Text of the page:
To recur to our illustration. A commanding general cannot base his actions upon either absolute certainty or absolute ignorance. He has a certain amount of information at hand which is, we will assume, reasonably trustworthy. He then infers certain prospective movements, thus assigning meaning to the bare facts of the given situation. His inference is more or less dubious and hypothetical. But he acts upon it. He develops a plan of procedure, a method of dealing with the situation. The consequences which directly follow from his acting this way rather than that test and reveal the worth of his reflections. What he already knows functions and has value in what he learns. But will this account apply in the case of the one in a neutral country who is thoughtfully following as best he can the progress of events? In form, yes, though not of course in content. It is self-evident that his guesses about the future indicated by present facts, guesses by which he attempts to supply meaning to a multitude of disconnected data, cannot be the basis of a method which shall take effect in the campaign. That is not his problem. But in the degree in which he is actively thinking, and not merely passively following the course of events, his tentative inferences will take effect in a method of procedure appropriate to his situation. He will anticipate certain future moves, and will be on the alert to see whether they happen or not. In the degree in which he is intellectually concerned, or thoughtful, he will be actively on the lookout; he will take steps which although they do not affect the campaign, modify in some degree his subsequent actions. Otherwise his later "I told you so" has no intellectual quality at all; it does not mark any testing or verification of prior thinking, but only a coincidence that yields emotional satisfaction—and includes a large factor of self-deception.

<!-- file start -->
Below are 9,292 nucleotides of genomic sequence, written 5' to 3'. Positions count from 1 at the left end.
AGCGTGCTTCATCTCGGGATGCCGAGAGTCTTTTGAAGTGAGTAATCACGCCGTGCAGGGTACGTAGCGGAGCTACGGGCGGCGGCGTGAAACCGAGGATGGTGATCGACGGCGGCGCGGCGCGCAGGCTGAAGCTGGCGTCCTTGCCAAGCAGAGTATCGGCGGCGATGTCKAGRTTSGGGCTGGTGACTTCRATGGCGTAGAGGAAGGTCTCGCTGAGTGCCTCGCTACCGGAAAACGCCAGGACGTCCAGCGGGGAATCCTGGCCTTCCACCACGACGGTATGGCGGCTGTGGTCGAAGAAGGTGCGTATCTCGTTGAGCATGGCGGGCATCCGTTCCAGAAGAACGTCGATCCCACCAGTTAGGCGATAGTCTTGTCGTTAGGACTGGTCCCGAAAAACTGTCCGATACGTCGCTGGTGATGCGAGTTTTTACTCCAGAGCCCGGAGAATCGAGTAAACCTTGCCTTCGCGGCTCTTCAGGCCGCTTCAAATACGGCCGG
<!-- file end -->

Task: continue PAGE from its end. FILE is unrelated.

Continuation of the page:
The case is comparable to that of an astronomer who from given data has been led to foresee (infer) a future eclipse. No matter how great the mathematical probability, the inference is hypothetical—a matter of probability. The hypothesis as to the date and position of the anticipated eclipse becomes the material of forming a method of future conduct. Apparatus is arranged; possibly an expedition is made to some far part of the globe. In any case, some active steps are taken which actually change some physical conditions. And apart from such steps and the consequent modification of the situation, there is no completion of the act of thinking. It remains suspended. Knowledge, already attained knowledge, controls thinking and makes it fruitful.